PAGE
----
Each policy included an attached large deductible endorsement, under which Country Villa agreed to reimburse Zurich the deductible amount, the sum of all covered benefits and damages Zurich paid for an injured workers’ benefit, all allocated loss adjustment expense and all assessments incurred by Zurich related to the deductible amount, according to court documents.
Zurich and Country Villa entered into an incurred deductible agreement in 2004 and 2005, with the 2005 incurred deductible agreement continuing such that the parties entered into separate specifications to the 2005 IDA each subsequent policy year, court documents state.
The specifications were retroactively effective on the start date of the related policy and they superseded any endorsements to the policies. The IDA included terms such as “ALAE, “aggregate deductible,” “aggregate deductible charge,” “claim administration expenses,” “deductible amount,” “excess premium” and “incurred loss.”
The IDA also set up a loss reimbursement fund, a noninterest bearing account in which funds are held to provide for the payment of obligations within the deductible.
Such terms aren’t rare, but often these side agreements are not filed with the WCIRB or CDI, according to Roxborough.
“Frankly, the process still happens and can happen, but you’ve got to file,” he added.
The legal wrangling began when Zurich filed an action against Country Villa on May 16, 2014, claiming breach of contract under for Country Villa’s alleged breach of insurance policies, related contracts, and a promissory note, according to court documents.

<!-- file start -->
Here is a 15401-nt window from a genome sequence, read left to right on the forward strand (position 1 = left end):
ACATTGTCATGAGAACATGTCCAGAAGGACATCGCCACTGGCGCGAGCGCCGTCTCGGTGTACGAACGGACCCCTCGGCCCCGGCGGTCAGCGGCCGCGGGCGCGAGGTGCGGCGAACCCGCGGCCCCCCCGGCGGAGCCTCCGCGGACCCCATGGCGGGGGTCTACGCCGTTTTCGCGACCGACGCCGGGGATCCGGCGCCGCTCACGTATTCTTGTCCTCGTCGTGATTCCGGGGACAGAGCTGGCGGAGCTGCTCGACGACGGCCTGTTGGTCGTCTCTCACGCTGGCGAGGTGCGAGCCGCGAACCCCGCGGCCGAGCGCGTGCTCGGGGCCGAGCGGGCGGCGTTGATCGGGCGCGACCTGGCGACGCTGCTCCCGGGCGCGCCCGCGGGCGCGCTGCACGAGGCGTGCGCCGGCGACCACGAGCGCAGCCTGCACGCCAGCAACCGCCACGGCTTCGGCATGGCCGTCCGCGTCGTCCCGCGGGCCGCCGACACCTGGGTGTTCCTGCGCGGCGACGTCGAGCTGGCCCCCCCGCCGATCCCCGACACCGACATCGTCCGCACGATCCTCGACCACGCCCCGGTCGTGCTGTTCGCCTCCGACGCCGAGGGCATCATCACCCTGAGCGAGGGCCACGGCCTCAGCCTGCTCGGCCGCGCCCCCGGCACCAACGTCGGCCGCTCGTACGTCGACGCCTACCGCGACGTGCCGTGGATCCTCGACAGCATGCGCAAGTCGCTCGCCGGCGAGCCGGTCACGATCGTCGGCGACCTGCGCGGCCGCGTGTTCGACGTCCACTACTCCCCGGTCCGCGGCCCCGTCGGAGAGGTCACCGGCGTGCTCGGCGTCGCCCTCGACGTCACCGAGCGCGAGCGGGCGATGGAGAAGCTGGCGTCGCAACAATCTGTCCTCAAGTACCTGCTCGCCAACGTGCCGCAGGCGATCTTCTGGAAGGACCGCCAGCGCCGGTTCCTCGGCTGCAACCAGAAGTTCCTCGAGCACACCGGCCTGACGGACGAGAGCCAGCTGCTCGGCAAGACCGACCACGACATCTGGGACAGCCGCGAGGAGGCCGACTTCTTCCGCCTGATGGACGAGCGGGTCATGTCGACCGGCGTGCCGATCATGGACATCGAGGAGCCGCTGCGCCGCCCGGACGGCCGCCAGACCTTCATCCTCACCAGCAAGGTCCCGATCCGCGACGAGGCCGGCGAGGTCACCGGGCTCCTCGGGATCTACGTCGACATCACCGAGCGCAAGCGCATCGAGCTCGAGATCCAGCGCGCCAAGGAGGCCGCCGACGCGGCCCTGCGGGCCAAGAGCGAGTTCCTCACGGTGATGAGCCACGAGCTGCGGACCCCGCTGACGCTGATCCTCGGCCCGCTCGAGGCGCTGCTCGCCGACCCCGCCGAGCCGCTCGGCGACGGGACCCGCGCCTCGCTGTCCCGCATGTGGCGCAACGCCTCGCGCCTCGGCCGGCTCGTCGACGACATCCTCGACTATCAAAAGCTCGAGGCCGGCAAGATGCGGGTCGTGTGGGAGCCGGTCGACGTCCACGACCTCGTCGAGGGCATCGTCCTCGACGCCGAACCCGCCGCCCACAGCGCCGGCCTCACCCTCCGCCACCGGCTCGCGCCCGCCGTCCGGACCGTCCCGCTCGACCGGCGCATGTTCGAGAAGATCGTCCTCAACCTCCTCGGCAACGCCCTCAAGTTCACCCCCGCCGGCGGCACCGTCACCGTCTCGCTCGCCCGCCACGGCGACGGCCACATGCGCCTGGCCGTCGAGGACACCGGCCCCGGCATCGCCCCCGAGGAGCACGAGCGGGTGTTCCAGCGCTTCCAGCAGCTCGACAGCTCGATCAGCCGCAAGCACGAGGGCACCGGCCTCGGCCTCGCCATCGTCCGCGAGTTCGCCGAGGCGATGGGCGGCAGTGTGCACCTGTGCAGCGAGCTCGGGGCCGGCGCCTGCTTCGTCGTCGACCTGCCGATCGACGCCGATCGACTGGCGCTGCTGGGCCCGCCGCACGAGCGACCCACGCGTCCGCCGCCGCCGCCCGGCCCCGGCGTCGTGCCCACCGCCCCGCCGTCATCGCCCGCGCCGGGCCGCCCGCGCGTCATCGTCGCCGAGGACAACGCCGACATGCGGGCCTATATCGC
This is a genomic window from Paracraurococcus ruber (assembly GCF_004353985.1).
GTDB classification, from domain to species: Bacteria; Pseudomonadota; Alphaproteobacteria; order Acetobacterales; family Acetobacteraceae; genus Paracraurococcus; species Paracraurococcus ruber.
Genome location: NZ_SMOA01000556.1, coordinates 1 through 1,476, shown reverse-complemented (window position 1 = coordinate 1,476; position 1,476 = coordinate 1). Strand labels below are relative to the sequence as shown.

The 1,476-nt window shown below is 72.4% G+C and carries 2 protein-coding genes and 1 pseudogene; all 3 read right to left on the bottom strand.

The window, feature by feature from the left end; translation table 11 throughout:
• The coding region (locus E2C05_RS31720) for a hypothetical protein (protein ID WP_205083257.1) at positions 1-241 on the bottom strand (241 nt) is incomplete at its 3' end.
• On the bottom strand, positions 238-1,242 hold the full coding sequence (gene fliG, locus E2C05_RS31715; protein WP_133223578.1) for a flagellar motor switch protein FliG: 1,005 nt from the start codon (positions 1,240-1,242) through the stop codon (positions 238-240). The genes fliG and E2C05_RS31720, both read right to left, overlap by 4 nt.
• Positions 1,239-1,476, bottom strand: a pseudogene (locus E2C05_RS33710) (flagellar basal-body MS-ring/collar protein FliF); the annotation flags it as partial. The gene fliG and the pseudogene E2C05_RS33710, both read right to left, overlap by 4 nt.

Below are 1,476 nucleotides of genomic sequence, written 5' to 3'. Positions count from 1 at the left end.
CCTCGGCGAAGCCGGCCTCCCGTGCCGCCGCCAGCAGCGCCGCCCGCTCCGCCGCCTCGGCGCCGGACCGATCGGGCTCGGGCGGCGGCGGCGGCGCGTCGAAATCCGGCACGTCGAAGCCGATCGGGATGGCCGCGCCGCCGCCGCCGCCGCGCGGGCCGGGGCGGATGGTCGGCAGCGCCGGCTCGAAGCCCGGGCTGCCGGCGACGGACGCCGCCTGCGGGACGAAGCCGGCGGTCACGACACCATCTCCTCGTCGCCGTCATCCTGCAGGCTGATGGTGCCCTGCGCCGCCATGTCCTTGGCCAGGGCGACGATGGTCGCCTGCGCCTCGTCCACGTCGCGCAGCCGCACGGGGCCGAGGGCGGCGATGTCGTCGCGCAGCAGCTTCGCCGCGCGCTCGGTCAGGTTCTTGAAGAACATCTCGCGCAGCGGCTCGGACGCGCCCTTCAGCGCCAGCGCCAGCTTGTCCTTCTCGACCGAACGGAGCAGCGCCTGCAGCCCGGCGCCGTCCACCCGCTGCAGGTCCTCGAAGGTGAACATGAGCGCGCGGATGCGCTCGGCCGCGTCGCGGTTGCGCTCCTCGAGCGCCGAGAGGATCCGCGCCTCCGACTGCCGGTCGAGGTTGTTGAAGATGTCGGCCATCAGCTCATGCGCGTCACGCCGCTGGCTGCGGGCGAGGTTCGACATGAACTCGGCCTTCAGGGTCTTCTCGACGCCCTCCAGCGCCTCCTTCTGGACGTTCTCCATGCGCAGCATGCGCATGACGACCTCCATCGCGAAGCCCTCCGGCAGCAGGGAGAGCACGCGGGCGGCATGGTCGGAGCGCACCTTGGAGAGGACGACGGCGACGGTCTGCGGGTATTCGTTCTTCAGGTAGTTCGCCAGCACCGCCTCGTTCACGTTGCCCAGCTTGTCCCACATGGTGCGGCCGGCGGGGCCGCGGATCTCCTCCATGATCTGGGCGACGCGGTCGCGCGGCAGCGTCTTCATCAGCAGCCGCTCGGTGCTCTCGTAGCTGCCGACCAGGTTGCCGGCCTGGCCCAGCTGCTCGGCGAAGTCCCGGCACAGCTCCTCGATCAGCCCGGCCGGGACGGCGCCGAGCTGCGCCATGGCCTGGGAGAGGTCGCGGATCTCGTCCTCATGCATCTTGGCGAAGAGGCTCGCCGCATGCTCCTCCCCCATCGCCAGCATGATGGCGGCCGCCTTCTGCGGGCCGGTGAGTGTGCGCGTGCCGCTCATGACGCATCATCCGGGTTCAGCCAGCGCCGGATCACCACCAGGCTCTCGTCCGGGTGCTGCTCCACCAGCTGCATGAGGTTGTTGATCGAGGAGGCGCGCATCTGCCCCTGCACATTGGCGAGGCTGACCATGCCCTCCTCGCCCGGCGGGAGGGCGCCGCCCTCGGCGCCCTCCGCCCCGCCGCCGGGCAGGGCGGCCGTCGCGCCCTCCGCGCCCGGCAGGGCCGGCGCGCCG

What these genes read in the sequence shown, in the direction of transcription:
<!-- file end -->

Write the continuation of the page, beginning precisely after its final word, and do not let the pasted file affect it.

According to Roxborough, the rift was over the loss reimbursement fund, which he said already held roughly $4.5 million to pay Country Villa’s workers’ comp claims.
The adjusters on the claims believed that they did not need that much money because their reserves on all open claims was roughly $1.4 million less than what Zurich was holding to pay Country Villa’s. Therefore Country Villa wanted some money back, yet Zurich wanted an additional $1.4 million, Roxborough said.
Zurich sued Country Villa seeking $1.4 million. On July 1, 2014, Country Villa filed a counterclaim against Zurich for contract-related claims and declaratory relief.
Country Villa filed a motion for partial summary judgment on April 6, which is what the court ruled on last month.
Among its findings the court stated: “If the commissioner notifies the insurer that the filed form or endorsement does not comply with the requirements of law, specifying the reasons for his or her opinion, it is unlawful for the insurer to issue any policy or endorsement in that form.”
The court ruled that IDAs are endorsements to the policies between the parties for purposes of the California insurance code and are “collateral agreements modifying the obligation of either the insured or the insurer.”
In the court ruling it was stated that the IDAs between Zurich and Country Villa are “illegal, void, and unenforceable in their entirety.”
It’s unknown if Zurich will appeal the decision or take further action since the carrier isn’t commenting on the decision.